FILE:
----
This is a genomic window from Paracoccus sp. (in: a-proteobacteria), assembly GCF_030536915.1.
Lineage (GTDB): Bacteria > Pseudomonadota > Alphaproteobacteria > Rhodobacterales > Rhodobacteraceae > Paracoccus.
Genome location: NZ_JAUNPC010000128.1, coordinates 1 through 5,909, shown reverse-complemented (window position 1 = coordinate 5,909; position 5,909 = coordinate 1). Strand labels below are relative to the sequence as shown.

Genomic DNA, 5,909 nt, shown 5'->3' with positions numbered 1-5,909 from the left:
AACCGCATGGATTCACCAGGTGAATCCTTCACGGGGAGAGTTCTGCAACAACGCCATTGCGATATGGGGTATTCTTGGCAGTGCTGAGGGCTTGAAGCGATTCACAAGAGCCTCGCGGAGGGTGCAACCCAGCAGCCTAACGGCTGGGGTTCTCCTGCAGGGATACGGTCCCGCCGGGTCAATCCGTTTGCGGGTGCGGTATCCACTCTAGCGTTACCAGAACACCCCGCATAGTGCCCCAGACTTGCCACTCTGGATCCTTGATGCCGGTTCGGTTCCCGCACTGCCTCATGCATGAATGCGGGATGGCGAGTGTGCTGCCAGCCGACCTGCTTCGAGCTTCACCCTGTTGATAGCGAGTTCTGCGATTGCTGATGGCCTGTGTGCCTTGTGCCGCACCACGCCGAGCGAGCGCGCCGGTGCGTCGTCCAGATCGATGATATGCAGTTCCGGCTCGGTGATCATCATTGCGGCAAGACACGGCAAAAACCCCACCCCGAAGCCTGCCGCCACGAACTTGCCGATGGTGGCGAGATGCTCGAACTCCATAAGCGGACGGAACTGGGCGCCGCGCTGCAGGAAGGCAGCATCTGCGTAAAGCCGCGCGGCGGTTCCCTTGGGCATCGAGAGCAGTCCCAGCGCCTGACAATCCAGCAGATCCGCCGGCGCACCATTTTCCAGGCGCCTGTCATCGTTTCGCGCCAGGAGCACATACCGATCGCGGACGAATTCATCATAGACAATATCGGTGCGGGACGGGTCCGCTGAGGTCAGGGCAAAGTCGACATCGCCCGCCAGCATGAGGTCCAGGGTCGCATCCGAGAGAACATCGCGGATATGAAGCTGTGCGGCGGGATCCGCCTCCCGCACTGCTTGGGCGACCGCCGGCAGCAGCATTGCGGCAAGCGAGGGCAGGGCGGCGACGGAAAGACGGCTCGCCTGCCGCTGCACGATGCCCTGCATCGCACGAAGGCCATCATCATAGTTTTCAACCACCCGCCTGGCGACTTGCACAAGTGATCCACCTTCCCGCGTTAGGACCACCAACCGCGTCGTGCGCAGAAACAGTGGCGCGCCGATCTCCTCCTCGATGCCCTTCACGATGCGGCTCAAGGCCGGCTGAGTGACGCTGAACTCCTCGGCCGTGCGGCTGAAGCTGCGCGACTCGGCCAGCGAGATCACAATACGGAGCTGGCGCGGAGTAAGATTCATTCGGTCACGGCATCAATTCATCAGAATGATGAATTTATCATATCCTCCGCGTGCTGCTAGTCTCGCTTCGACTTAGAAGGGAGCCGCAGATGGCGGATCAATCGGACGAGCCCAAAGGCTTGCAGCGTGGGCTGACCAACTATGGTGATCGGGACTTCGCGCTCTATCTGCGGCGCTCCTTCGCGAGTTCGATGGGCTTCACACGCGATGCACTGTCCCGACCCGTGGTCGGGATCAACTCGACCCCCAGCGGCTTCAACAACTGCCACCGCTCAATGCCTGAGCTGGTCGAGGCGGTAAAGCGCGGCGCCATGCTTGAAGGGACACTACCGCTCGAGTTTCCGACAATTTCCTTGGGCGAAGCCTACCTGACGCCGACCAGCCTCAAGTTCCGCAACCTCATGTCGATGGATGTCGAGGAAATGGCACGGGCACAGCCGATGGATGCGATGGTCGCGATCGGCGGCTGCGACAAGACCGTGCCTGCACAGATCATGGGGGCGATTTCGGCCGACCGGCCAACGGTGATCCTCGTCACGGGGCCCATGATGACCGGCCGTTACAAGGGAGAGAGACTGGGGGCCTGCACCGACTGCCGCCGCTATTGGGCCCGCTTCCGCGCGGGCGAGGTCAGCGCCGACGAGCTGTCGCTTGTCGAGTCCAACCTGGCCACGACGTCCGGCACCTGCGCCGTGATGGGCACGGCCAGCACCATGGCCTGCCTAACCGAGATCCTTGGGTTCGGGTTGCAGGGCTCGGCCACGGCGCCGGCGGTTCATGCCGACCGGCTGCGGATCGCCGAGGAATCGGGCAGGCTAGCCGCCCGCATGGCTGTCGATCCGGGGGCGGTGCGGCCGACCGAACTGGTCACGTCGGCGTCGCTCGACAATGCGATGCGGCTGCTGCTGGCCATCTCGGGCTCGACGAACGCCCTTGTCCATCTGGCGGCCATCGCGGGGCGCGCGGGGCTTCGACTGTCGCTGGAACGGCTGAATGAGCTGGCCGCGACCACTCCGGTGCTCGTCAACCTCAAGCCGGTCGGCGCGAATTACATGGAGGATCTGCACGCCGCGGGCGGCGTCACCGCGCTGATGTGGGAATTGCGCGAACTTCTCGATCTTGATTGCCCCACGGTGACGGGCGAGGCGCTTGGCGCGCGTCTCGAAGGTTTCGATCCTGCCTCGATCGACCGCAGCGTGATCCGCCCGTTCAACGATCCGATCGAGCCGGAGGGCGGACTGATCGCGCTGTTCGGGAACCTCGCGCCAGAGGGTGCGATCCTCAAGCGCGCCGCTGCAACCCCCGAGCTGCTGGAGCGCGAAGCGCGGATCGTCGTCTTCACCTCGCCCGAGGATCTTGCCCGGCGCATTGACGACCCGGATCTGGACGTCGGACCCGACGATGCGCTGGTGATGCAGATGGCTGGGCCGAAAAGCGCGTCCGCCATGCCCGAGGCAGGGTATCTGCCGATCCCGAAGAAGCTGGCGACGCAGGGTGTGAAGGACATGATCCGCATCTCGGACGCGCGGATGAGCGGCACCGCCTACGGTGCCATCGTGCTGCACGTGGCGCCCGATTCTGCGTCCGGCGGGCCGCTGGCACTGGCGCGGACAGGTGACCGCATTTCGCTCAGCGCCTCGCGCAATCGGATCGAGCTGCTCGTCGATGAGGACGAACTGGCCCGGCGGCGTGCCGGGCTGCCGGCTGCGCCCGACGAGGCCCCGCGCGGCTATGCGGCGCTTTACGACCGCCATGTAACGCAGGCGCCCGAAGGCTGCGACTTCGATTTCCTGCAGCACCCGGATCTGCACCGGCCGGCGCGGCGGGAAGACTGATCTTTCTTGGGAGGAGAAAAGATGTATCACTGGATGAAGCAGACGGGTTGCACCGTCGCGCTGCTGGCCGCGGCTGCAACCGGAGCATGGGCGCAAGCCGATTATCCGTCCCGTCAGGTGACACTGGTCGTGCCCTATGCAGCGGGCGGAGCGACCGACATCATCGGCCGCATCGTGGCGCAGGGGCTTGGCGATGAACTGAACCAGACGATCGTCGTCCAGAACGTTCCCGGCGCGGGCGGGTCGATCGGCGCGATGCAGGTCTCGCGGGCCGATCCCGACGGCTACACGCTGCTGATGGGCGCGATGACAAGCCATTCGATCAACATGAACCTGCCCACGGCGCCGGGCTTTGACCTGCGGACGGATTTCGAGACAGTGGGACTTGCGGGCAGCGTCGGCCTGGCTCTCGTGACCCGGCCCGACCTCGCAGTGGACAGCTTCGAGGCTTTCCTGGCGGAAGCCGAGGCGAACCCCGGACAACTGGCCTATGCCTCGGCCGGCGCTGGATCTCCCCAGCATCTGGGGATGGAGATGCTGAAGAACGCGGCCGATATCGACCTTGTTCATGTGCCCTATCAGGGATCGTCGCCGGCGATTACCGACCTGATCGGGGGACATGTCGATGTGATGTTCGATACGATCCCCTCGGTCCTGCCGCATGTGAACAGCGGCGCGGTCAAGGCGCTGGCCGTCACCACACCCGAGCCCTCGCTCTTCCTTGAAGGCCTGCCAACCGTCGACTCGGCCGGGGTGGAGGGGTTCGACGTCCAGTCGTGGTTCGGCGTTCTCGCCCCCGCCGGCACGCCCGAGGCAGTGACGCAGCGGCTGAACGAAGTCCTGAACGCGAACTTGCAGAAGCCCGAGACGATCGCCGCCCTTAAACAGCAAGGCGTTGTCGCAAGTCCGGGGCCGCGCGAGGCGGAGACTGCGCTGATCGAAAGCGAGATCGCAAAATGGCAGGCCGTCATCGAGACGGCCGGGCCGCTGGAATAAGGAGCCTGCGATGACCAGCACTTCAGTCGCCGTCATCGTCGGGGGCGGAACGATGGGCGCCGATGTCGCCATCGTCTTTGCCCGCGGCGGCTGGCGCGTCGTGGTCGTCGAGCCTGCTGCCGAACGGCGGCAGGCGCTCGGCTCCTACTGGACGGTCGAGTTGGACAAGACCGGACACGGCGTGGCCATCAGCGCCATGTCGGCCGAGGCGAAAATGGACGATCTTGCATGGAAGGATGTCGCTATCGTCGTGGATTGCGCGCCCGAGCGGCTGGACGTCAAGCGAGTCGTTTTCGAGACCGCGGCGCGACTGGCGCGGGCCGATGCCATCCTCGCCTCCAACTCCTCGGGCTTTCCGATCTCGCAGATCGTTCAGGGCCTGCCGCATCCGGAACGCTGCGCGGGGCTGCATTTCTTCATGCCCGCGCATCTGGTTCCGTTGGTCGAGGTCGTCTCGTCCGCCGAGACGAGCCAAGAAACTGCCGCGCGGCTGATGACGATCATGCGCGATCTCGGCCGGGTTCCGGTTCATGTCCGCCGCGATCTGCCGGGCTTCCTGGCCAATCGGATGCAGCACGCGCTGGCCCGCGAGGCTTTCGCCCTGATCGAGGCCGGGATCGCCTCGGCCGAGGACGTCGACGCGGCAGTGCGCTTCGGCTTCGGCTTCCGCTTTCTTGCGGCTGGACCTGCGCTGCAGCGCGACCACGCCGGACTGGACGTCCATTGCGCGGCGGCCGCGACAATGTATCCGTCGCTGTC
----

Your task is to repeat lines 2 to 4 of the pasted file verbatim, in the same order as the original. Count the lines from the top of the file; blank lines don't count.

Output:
Lineage (GTDB): Bacteria > Pseudomonadota > Alphaproteobacteria > Rhodobacterales > Rhodobacteraceae > Paracoccus.
Genome location: NZ_JAUNPC010000128.1, coordinates 1 through 5,909, shown reverse-complemented (window position 1 = coordinate 5,909; position 5,909 = coordinate 1). Strand labels below are relative to the sequence as shown.

Genomic DNA, 5,909 nt, shown 5'->3' with positions numbered 1-5,909 from the left: